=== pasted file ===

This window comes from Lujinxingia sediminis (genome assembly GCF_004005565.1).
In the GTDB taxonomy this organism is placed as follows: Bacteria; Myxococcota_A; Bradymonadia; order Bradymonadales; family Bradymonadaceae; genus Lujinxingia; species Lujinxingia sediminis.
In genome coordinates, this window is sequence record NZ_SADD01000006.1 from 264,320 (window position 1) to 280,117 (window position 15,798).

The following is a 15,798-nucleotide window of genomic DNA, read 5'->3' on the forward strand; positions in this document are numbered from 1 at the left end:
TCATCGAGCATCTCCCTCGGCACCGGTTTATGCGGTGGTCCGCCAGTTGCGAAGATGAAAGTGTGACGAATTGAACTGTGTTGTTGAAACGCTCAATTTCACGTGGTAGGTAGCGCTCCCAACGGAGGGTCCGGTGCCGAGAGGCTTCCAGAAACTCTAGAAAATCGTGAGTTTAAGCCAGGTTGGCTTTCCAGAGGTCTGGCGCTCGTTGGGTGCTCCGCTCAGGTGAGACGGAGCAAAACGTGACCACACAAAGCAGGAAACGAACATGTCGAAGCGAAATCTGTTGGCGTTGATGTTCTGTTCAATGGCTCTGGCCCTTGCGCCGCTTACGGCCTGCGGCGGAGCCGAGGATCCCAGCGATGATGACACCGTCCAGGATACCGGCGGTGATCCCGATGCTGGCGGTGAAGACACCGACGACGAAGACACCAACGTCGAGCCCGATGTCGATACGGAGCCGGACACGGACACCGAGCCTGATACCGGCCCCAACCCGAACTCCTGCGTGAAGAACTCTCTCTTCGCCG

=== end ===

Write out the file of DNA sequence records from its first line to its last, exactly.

This window comes from Lujinxingia sediminis (genome assembly GCF_004005565.1).
In the GTDB taxonomy this organism is placed as follows: Bacteria; Myxococcota_A; Bradymonadia; order Bradymonadales; family Bradymonadaceae; genus Lujinxingia; species Lujinxingia sediminis.
In genome coordinates, this window is sequence record NZ_SADD01000006.1 from 264,320 (window position 1) to 280,117 (window position 15,798).

The following is a 15,798-nucleotide window of genomic DNA, read 5'->3' on the forward strand; positions in this document are numbered from 1 at the left end:
TCATCGAGCATCTCCCTCGGCACCGGTTTATGCGGTGGTCCGCCAGTTGCGAAGATGAAAGTGTGACGAATTGAACTGTGTTGTTGAAACGCTCAATTTCACGTGGTAGGTAGCGCTCCCAACGGAGGGTCCGGTGCCGAGAGGCTTCCAGAAACTCTAGAAAATCGTGAGTTTAAGCCAGGTTGGCTTTCCAGAGGTCTGGCGCTCGTTGGGTGCTCCGCTCAGGTGAGACGGAGCAAAACGTGACCACACAAAGCAGGAAACGAACATGTCGAAGCGAAATCTGTTGGCGTTGATGTTCTGTTCAATGGCTCTGGCCCTTGCGCCGCTTACGGCCTGCGGCGGAGCCGAGGATCCCAGCGATGATGACACCGTCCAGGATACCGGCGGTGATCCCGATGCTGGCGGTGAAGACACCGACGACGAAGACACCAACGTCGAGCCCGATGTCGATACGGAGCCGGACACGGACACCGAGCCTGATACCGGCCCCAACCCGAACTCCTGCGTGAAGAACTCTCTCTTCGCCG